During Arm TechCon 2019 something was conspicuously absent: big server cores. This was something we wanted to see, but during the show, a few things became clear. Next-gen parts are coming. We should hear more from Fujitsu, Marvell, and potentially Ampere at SC19 in November. It also sounds like Arm largely figured out that it has a potentially strong market: the emerging edge. With the Arm Neoverse Brand about a year old, and the next-gen to ship products based on N1 Ares cores, Arm may be focusing more on a larger edge build-out.
Neoverse at TechCon 2019
To be clear, we asked, both Ampere and Marvell and eMAG 2 and ThunderX3 are firmly in the pipeline and we expect to hear much more about them in the coming months, especially in 2020. Arm has made big investments in both companies which is perhaps as far as Arm can go without making chips themselves and scaring their entire ecosystem into thinking that Arm is going to start selling chips. At this point, a chip startup in the Arm space for the traditional data center market is competing with Arm’s backing of Ampere and Marvell, along with Huawei, and Fujitsu. All of whom have experience with previous generation silicon.
Arm had an infrastructure section on the TechCon 2019. In fact, our AoA Analysis Marvell ThunderX2 Equals 190 Raspberry Pi 4 analysis was presented by Marvell (we had no heads-up on this so did not get a picture) during one of the breakouts. Along with hardware vendors, ecosystem partners ranging from Docker, VMware, and NVIDIA were talking about how they are enabling their technologies with Arm. At this point, table stakes such as having Ubuntu and RedHat OSes and mainstream components like nginx have all been anted by the ecosystem. Adoption in the data center is largely down to performance and TCO hopes in future generations.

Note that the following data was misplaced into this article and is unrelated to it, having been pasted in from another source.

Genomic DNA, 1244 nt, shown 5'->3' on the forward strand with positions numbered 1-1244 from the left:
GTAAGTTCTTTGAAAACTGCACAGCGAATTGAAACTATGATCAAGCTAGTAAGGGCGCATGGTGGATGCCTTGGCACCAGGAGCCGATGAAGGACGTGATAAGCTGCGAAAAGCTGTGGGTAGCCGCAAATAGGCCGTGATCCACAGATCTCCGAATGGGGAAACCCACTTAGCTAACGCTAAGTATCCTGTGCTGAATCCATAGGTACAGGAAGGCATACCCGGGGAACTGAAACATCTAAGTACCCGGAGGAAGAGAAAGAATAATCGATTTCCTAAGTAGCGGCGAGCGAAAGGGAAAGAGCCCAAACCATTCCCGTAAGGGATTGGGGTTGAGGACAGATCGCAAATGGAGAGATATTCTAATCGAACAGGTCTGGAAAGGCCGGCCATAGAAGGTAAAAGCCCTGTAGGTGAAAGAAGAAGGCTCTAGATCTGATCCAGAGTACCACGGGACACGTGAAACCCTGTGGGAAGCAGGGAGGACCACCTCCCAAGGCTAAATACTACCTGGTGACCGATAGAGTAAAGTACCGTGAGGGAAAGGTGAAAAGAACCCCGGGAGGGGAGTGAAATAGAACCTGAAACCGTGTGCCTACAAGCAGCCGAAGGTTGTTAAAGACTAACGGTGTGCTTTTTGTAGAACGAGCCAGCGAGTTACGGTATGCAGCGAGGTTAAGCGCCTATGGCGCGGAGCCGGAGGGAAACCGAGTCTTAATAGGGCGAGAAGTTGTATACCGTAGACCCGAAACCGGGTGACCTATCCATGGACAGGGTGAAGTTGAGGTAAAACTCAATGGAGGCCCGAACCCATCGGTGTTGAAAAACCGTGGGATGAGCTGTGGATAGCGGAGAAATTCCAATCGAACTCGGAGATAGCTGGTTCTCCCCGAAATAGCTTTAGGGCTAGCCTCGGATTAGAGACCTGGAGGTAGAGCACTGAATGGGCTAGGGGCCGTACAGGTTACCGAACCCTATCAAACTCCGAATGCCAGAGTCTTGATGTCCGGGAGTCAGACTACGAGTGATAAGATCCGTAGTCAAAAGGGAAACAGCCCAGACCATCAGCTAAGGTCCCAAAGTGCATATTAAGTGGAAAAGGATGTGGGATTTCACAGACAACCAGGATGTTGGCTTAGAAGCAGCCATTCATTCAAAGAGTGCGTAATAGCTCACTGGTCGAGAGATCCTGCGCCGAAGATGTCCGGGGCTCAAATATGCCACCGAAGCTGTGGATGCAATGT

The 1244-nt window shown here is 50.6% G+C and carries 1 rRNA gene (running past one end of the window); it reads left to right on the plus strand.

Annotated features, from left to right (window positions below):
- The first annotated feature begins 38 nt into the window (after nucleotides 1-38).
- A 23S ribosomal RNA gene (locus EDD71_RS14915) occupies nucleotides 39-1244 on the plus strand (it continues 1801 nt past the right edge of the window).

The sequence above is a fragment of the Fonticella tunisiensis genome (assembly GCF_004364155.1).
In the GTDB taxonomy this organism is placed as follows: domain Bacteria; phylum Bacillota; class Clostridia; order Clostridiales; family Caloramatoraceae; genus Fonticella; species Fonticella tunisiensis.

On stage at TechCon 2019’s various keynotes, mainstream Arm data center CPU support was conspicuously absent except one salient point with this as the background:
Arm said in 2020 we will see 64 core CPUs (Huawei Kunpeng 920 64-Core Arm Server CPU has been announced). Where Arm is gaining a lot of momentum is in applications such as SmartNIC. As we see SmartNICs are taking advantage of Arm cores. Here are a few examples we have covered recently:
- Mellanox Bluefield-2 IPU SmartNIC Bringing AWS-like Features to VMware
- Xilinx to Acquire SolarFlare for SmartNIC Capabilities
- Packet Launching Microservers with Netronome SmartNICs
Here, this makes a lot of sense and is also what Arm is highlighting. Arm is enabling expansion of silicon TAM by making (largely x86) servers do more through SmartNIC (Arm core) offload.
For now, it seems as though Arm sees attacking the edge CPU and accelerator markets as a much easier market to break into versus the traditional data center CPU market. We are already seeing Arm cores in BMC’s including the newly launched and soon to be popular Aspeed AST2600. Even the AMD EPYC 7002 series includes an embedded Arm core. Intel is still using embedded Quark core IP in the current generation Lewisburg PCH, but the company is using Arm already in products like its Stratix 10 and Agilex FPGAs. Perhaps a resurgent Intel will re-think Quark.
The key here is that Arm is making headway in the data center, just not in the headline sockets.
Perhaps this is the entire point. The primary CPU market in traditional markets is going to be difficult to break into. AMD in 30 months has disrupted this market where Arm’s partners are not making a significant dent, yet. It seems as though Arm’s strategy is to move up from the IoT edge and mobile into the 5G edge infrastructure. In the data center, the short term plan seems to be securing wins to besiege Intel and AMD’s CPUs before taking those sockets in future generations. We think that is a less exciting story, but it is one that carries an enormous TAM as it is easier for Arm to gain market share in a net-new 5G built-out versus unseating an existing incumbent infrastructure. Luckily for Arm, it has a vibrant partner ecosystem crafting unique point solutions for these markets.